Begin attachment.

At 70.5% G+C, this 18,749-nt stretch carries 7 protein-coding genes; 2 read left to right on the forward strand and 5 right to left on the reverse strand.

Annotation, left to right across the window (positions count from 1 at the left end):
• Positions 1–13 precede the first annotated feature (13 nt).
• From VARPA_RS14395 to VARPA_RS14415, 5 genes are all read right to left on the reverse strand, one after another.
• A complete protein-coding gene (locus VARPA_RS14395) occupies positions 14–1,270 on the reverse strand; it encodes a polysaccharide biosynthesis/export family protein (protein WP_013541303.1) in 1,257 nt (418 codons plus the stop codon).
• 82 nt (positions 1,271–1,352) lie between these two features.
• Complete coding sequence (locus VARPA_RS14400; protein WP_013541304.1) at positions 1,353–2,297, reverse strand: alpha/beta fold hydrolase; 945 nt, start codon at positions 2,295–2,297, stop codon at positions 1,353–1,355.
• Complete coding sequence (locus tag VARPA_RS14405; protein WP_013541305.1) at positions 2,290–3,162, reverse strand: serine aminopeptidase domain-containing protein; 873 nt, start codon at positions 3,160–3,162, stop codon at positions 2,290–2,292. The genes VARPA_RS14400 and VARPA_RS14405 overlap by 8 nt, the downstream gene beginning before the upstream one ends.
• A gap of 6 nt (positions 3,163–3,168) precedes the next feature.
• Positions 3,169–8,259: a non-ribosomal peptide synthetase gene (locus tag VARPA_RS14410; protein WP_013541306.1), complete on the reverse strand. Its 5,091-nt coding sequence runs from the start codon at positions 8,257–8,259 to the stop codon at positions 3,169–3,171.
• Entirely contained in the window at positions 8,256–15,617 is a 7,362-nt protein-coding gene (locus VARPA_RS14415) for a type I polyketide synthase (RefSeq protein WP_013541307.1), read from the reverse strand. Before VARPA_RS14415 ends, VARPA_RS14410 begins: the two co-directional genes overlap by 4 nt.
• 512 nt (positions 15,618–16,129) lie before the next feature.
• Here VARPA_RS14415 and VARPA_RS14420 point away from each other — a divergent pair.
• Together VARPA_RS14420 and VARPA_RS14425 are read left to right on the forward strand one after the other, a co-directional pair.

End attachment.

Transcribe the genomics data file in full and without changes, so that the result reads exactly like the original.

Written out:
At 70.5% G+C, this 18,749-nt stretch carries 7 protein-coding genes; 2 read left to right on the forward strand and 5 right to left on the reverse strand.

Annotation, left to right across the window (positions count from 1 at the left end):
• Positions 1–13 precede the first annotated feature (13 nt).
• From VARPA_RS14395 to VARPA_RS14415, 5 genes are all read right to left on the reverse strand, one after another.
• A complete protein-coding gene (locus VARPA_RS14395) occupies positions 14–1,270 on the reverse strand; it encodes a polysaccharide biosynthesis/export family protein (protein WP_013541303.1) in 1,257 nt (418 codons plus the stop codon).
• 82 nt (positions 1,271–1,352) lie between these two features.
• Complete coding sequence (locus VARPA_RS14400; protein WP_013541304.1) at positions 1,353–2,297, reverse strand: alpha/beta fold hydrolase; 945 nt, start codon at positions 2,295–2,297, stop codon at positions 1,353–1,355.
• Complete coding sequence (locus tag VARPA_RS14405; protein WP_013541305.1) at positions 2,290–3,162, reverse strand: serine aminopeptidase domain-containing protein; 873 nt, start codon at positions 3,160–3,162, stop codon at positions 2,290–2,292. The genes VARPA_RS14400 and VARPA_RS14405 overlap by 8 nt, the downstream gene beginning before the upstream one ends.
• A gap of 6 nt (positions 3,163–3,168) precedes the next feature.
• Positions 3,169–8,259: a non-ribosomal peptide synthetase gene (locus tag VARPA_RS14410; protein WP_013541306.1), complete on the reverse strand. Its 5,091-nt coding sequence runs from the start codon at positions 8,257–8,259 to the stop codon at positions 3,169–3,171.
• Entirely contained in the window at positions 8,256–15,617 is a 7,362-nt protein-coding gene (locus VARPA_RS14415) for a type I polyketide synthase (RefSeq protein WP_013541307.1), read from the reverse strand. Before VARPA_RS14415 ends, VARPA_RS14410 begins: the two co-directional genes overlap by 4 nt.
• 512 nt (positions 15,618–16,129) lie before the next feature.
• Here VARPA_RS14415 and VARPA_RS14420 point away from each other — a divergent pair.
• Together VARPA_RS14420 and VARPA_RS14425 are read left to right on the forward strand one after the other, a co-directional pair.